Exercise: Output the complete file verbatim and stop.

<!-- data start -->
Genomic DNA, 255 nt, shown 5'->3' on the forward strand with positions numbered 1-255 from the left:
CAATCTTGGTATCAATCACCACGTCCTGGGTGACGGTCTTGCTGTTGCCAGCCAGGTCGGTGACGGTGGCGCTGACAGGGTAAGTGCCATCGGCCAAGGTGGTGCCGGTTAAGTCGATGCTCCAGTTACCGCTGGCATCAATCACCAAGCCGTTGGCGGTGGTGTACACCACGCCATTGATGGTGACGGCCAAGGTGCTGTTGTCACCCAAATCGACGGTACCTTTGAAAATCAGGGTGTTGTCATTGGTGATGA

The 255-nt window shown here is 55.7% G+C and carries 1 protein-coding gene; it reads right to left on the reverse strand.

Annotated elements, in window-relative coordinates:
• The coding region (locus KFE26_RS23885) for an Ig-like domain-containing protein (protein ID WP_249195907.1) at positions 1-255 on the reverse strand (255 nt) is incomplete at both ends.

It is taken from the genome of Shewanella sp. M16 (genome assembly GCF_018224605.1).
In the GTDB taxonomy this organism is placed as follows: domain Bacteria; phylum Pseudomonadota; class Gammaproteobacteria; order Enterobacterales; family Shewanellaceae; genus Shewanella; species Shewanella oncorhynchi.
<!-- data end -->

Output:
Genomic DNA, 255 nt, shown 5'->3' on the forward strand with positions numbered 1-255 from the left:
CAATCTTGGTATCAATCACCACGTCCTGGGTGACGGTCTTGCTGTTGCCAGCCAGGTCGGTGACGGTGGCGCTGACAGGGTAAGTGCCATCGGCCAAGGTGGTGCCGGTTAAGTCGATGCTCCAGTTACCGCTGGCATCAATCACCAAGCCGTTGGCGGTGGTGTACACCACGCCATTGATGGTGACGGCCAAGGTGCTGTTGTCACCCAAATCGACGGTACCTTTGAAAATCAGGGTGTTGTCATTGGTGATGA

The 255-nt window shown here is 55.7% G+C and carries 1 protein-coding gene; it reads right to left on the reverse strand.

Annotated elements, in window-relative coordinates:
• The coding region (locus KFE26_RS23885) for an Ig-like domain-containing protein (protein ID WP_249195907.1) at positions 1-255 on the reverse strand (255 nt) is incomplete at both ends.

It is taken from the genome of Shewanella sp. M16 (genome assembly GCF_018224605.1).
In the GTDB taxonomy this organism is placed as follows: domain Bacteria; phylum Pseudomonadota; class Gammaproteobacteria; order Enterobacterales; family Shewanellaceae; genus Shewanella; species Shewanella oncorhynchi.